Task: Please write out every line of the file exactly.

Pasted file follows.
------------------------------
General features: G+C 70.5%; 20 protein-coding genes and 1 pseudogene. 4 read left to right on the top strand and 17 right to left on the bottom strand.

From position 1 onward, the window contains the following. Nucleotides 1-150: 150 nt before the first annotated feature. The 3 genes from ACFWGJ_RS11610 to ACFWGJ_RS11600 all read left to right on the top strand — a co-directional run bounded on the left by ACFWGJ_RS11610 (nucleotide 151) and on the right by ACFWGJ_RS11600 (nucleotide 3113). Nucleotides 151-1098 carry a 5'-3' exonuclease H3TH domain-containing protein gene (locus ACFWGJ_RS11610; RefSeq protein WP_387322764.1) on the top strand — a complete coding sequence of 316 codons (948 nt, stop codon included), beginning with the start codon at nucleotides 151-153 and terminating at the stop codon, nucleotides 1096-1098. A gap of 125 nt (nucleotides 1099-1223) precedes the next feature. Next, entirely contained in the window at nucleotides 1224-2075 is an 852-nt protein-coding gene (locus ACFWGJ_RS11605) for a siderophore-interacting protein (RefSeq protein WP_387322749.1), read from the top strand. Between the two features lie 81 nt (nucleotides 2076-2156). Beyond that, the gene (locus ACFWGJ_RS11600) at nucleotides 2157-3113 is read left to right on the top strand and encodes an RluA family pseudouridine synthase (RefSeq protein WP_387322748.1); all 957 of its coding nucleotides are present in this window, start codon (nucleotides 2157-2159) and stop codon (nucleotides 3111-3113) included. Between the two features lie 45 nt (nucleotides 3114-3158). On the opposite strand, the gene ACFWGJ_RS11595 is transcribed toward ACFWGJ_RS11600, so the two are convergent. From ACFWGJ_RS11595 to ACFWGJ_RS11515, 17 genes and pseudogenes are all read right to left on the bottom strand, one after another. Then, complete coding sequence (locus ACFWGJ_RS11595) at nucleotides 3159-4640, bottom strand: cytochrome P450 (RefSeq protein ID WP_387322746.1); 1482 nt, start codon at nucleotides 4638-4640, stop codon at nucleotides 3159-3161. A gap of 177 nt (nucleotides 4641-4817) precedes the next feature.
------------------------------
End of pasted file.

General features: G+C 70.5%; 20 protein-coding genes and 1 pseudogene. 4 read left to right on the top strand and 17 right to left on the bottom strand.

From position 1 onward, the window contains the following. Nucleotides 1-150: 150 nt before the first annotated feature. The 3 genes from ACFWGJ_RS11610 to ACFWGJ_RS11600 all read left to right on the top strand — a co-directional run bounded on the left by ACFWGJ_RS11610 (nucleotide 151) and on the right by ACFWGJ_RS11600 (nucleotide 3113). Nucleotides 151-1098 carry a 5'-3' exonuclease H3TH domain-containing protein gene (locus ACFWGJ_RS11610; RefSeq protein WP_387322764.1) on the top strand — a complete coding sequence of 316 codons (948 nt, stop codon included), beginning with the start codon at nucleotides 151-153 and terminating at the stop codon, nucleotides 1096-1098. A gap of 125 nt (nucleotides 1099-1223) precedes the next feature. Next, entirely contained in the window at nucleotides 1224-2075 is an 852-nt protein-coding gene (locus ACFWGJ_RS11605) for a siderophore-interacting protein (RefSeq protein WP_387322749.1), read from the top strand. Between the two features lie 81 nt (nucleotides 2076-2156). Beyond that, the gene (locus ACFWGJ_RS11600) at nucleotides 2157-3113 is read left to right on the top strand and encodes an RluA family pseudouridine synthase (RefSeq protein WP_387322748.1); all 957 of its coding nucleotides are present in this window, start codon (nucleotides 2157-2159) and stop codon (nucleotides 3111-3113) included. Between the two features lie 45 nt (nucleotides 3114-3158). On the opposite strand, the gene ACFWGJ_RS11595 is transcribed toward ACFWGJ_RS11600, so the two are convergent. From ACFWGJ_RS11595 to ACFWGJ_RS11515, 17 genes and pseudogenes are all read right to left on the bottom strand, one after another. Then, complete coding sequence (locus ACFWGJ_RS11595) at nucleotides 3159-4640, bottom strand: cytochrome P450 (RefSeq protein ID WP_387322746.1); 1482 nt, start codon at nucleotides 4638-4640, stop codon at nucleotides 3159-3161. A gap of 177 nt (nucleotides 4641-4817) precedes the next feature.